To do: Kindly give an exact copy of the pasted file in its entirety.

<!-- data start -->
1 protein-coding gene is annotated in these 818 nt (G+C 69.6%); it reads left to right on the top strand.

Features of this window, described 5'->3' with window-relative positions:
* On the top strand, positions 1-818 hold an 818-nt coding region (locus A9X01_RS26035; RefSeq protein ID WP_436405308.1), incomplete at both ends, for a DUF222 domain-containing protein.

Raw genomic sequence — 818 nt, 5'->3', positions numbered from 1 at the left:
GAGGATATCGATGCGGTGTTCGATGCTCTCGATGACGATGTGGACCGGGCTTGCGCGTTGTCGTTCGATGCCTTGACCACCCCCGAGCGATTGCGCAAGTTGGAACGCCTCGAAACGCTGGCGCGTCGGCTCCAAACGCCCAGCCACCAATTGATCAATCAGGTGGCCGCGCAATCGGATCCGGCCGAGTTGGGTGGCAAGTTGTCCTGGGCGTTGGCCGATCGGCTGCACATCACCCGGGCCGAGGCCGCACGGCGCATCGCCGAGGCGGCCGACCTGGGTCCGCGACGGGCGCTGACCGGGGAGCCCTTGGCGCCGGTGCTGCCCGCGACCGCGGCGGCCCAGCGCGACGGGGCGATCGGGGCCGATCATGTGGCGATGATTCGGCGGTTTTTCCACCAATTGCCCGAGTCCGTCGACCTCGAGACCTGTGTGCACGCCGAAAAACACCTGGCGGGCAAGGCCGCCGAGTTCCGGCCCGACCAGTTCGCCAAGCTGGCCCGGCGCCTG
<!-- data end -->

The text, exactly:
1 protein-coding gene is annotated in these 818 nt (G+C 69.6%); it reads left to right on the top strand.

Features of this window, described 5'->3' with window-relative positions:
* On the top strand, positions 1-818 hold an 818-nt coding region (locus A9X01_RS26035; RefSeq protein ID WP_436405308.1), incomplete at both ends, for a DUF222 domain-containing protein.

Raw genomic sequence — 818 nt, 5'->3', positions numbered from 1 at the left:
GAGGATATCGATGCGGTGTTCGATGCTCTCGATGACGATGTGGACCGGGCTTGCGCGTTGTCGTTCGATGCCTTGACCACCCCCGAGCGATTGCGCAAGTTGGAACGCCTCGAAACGCTGGCGCGTCGGCTCCAAACGCCCAGCCACCAATTGATCAATCAGGTGGCCGCGCAATCGGATCCGGCCGAGTTGGGTGGCAAGTTGTCCTGGGCGTTGGCCGATCGGCTGCACATCACCCGGGCCGAGGCCGCACGGCGCATCGCCGAGGCGGCCGACCTGGGTCCGCGACGGGCGCTGACCGGGGAGCCCTTGGCGCCGGTGCTGCCCGCGACCGCGGCGGCCCAGCGCGACGGGGCGATCGGGGCCGATCATGTGGCGATGATTCGGCGGTTTTTCCACCAATTGCCCGAGTCCGTCGACCTCGAGACCTGTGTGCACGCCGAAAAACACCTGGCGGGCAAGGCCGCCGAGTTCCGGCCCGACCAGTTCGCCAAGCTGGCCCGGCGCCTG